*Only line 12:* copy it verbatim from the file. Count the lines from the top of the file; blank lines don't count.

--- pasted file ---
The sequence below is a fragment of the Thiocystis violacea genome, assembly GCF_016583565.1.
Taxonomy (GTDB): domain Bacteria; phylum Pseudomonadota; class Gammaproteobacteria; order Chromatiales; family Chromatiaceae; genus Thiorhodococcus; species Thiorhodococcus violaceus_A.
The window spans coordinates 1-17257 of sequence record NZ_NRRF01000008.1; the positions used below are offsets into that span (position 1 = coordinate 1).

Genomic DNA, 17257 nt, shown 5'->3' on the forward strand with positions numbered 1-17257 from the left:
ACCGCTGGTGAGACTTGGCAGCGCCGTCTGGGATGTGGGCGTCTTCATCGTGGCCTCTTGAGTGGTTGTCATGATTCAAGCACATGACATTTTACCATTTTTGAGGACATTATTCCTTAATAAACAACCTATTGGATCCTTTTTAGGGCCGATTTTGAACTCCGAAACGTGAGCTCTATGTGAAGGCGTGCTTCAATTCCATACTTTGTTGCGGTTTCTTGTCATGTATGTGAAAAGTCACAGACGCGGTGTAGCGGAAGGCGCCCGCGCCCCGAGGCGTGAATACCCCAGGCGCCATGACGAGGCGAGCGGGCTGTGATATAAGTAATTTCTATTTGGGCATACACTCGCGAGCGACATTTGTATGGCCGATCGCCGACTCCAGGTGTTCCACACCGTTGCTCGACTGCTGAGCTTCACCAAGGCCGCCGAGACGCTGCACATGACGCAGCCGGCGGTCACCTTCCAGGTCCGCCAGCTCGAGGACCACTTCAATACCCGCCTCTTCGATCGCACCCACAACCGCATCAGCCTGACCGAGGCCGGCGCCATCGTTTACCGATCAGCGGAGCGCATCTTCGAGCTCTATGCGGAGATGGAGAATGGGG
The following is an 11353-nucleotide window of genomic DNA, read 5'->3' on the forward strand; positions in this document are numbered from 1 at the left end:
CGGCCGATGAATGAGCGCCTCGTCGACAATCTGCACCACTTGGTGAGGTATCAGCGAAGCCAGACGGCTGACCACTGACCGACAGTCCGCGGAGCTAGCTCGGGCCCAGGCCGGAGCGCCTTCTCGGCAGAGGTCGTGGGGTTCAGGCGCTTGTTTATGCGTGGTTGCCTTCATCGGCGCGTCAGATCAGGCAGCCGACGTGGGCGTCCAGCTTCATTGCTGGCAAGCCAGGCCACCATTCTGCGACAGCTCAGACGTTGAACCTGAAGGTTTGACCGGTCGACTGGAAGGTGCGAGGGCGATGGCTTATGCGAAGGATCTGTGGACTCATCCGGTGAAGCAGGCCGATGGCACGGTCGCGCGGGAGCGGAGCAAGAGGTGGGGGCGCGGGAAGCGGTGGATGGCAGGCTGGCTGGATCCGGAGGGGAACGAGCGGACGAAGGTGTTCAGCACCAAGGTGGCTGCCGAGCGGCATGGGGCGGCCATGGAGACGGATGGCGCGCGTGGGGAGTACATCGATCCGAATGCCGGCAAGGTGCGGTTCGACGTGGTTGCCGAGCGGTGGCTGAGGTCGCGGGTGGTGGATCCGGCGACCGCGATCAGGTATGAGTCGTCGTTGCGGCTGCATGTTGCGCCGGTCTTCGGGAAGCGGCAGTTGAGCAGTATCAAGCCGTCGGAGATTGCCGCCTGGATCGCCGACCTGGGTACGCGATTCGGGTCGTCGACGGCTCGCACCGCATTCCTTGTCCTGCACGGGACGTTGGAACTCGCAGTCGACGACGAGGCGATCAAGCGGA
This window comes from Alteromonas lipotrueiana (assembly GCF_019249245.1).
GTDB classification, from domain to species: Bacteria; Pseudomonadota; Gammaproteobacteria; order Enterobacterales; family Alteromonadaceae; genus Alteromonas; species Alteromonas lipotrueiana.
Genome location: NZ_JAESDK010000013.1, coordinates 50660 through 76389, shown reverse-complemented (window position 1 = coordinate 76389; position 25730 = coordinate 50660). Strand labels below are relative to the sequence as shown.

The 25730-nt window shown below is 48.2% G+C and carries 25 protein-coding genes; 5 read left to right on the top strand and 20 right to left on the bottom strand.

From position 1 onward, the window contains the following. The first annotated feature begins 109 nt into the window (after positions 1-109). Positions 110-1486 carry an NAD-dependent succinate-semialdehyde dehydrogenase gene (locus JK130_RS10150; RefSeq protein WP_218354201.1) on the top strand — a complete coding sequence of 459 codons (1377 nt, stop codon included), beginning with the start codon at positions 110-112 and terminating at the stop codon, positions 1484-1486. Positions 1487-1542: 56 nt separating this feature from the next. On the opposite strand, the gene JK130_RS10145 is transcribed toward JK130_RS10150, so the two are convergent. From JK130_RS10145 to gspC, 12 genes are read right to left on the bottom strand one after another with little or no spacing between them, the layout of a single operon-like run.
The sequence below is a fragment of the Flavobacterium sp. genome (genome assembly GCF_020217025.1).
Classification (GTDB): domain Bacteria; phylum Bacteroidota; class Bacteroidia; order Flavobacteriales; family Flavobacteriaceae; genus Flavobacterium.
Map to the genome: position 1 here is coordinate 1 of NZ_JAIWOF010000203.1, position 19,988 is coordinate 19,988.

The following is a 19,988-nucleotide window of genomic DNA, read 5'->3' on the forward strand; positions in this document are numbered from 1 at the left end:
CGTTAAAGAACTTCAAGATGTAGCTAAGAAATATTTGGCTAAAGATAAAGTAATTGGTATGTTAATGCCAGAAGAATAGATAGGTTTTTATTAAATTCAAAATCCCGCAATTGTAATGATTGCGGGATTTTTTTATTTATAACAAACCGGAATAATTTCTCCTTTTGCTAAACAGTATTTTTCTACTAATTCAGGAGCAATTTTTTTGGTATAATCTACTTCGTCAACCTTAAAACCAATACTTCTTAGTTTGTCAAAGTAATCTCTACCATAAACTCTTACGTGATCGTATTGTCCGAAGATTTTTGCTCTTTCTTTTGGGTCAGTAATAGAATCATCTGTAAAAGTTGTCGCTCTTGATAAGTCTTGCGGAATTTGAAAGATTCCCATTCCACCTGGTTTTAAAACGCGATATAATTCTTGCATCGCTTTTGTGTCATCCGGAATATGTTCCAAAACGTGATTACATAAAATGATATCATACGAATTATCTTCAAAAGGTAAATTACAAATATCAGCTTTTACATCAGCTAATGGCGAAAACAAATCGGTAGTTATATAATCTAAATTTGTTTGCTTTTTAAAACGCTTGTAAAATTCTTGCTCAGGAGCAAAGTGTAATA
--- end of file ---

From position 1 onward, the window contains the following. The first annotated feature begins 109 nt into the window (after positions 1-109). Positions 110-1486 carry an NAD-dependent succinate-semialdehyde dehydrogenase gene (locus JK130_RS10150; RefSeq protein WP_218354201.1) on the top strand — a complete coding sequence of 459 codons (1377 nt, stop codon included), beginning with the start codon at positions 110-112 and terminating at the stop codon, positions 1484-1486. Positions 1487-1542: 56 nt separating this feature from the next. On the opposite strand, the gene JK130_RS10145 is transcribed toward JK130_RS10150, so the two are convergent. From JK130_RS10145 to gspC, 12 genes are read right to left on the bottom strand one after another with little or no spacing between them, the layout of a single operon-like run.